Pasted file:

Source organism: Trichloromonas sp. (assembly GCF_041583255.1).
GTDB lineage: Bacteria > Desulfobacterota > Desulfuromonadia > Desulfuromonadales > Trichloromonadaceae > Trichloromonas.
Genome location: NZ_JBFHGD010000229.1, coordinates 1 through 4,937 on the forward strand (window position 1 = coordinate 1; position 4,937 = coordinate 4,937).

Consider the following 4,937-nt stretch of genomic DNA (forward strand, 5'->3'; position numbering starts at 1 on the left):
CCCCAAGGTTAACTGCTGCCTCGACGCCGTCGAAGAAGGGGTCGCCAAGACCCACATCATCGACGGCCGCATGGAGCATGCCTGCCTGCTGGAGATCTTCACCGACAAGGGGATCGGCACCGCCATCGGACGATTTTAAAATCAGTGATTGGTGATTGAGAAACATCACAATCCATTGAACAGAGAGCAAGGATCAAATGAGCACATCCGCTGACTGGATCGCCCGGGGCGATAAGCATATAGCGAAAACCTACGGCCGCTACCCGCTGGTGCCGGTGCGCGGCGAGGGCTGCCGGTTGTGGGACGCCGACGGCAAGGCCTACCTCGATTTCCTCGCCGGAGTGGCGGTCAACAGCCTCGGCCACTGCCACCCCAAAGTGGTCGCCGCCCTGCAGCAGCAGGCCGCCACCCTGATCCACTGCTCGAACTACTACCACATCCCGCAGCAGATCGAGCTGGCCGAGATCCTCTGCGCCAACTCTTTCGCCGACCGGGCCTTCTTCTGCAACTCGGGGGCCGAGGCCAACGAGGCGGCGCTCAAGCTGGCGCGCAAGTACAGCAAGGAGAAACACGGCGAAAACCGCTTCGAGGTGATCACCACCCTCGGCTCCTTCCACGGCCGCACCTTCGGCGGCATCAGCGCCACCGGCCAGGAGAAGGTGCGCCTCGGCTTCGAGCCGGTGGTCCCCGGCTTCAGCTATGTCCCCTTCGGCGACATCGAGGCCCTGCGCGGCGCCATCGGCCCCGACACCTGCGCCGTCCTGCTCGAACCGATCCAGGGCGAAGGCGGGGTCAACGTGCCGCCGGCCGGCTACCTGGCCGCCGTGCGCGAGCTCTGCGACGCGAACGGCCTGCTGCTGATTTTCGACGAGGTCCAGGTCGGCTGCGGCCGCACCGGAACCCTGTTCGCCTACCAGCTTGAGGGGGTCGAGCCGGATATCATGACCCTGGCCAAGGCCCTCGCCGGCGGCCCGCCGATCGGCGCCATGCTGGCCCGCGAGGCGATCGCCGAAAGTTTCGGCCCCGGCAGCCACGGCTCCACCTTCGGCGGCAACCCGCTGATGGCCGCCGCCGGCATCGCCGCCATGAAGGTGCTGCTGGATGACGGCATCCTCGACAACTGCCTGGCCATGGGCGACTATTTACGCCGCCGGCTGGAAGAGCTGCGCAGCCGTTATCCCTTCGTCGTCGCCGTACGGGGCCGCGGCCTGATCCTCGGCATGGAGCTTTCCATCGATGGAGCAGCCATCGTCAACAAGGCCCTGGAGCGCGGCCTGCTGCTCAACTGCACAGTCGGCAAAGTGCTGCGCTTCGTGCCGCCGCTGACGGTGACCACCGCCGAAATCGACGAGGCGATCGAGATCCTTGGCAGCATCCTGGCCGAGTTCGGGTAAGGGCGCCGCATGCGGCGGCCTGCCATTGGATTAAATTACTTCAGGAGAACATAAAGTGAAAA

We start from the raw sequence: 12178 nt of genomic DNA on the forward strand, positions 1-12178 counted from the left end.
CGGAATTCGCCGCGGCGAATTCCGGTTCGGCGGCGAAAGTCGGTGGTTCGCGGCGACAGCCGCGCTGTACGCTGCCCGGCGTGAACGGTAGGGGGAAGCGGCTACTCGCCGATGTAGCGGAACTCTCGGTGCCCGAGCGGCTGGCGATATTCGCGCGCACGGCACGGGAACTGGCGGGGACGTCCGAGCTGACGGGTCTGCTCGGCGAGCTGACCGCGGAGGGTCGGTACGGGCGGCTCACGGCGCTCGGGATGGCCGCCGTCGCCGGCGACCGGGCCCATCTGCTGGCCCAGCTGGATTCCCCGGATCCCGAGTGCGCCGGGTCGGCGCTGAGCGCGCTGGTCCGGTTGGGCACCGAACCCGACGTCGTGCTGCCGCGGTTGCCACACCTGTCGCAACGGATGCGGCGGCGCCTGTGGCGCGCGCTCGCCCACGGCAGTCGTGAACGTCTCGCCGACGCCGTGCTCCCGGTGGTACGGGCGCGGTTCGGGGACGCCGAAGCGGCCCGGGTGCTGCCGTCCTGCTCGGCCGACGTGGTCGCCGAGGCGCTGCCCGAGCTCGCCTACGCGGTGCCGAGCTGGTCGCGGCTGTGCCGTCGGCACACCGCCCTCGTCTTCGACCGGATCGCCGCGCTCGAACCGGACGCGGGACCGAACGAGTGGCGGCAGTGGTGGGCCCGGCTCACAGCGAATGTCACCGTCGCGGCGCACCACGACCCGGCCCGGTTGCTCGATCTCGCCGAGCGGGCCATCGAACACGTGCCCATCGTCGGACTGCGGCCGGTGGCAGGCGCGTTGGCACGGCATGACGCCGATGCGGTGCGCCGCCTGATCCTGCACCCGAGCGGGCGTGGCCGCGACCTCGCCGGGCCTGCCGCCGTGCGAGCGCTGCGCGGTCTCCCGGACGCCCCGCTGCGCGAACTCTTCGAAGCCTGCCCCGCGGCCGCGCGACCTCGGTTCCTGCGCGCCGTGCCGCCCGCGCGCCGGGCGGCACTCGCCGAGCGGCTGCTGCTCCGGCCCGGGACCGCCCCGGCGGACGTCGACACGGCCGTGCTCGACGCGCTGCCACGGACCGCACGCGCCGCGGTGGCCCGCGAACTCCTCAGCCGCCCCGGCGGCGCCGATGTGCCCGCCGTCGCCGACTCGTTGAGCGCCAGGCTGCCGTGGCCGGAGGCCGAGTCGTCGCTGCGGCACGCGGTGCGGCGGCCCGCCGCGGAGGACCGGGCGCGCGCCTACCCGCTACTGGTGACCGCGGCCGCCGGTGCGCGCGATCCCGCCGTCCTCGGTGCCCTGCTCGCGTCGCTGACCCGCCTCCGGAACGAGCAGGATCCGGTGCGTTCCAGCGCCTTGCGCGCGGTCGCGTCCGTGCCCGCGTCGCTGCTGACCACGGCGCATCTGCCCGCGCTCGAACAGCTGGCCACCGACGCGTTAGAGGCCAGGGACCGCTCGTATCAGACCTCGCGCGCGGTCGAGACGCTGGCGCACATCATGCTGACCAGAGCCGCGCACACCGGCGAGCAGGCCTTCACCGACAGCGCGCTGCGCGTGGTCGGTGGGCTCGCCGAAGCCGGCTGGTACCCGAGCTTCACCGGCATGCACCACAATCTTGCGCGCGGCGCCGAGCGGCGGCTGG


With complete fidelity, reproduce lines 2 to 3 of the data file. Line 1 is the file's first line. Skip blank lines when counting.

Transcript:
GTDB lineage: Bacteria > Desulfobacterota > Desulfuromonadia > Desulfuromonadales > Trichloromonadaceae > Trichloromonas.
Genome location: NZ_JBFHGD010000229.1, coordinates 1 through 4,937 on the forward strand (window position 1 = coordinate 1; position 4,937 = coordinate 4,937).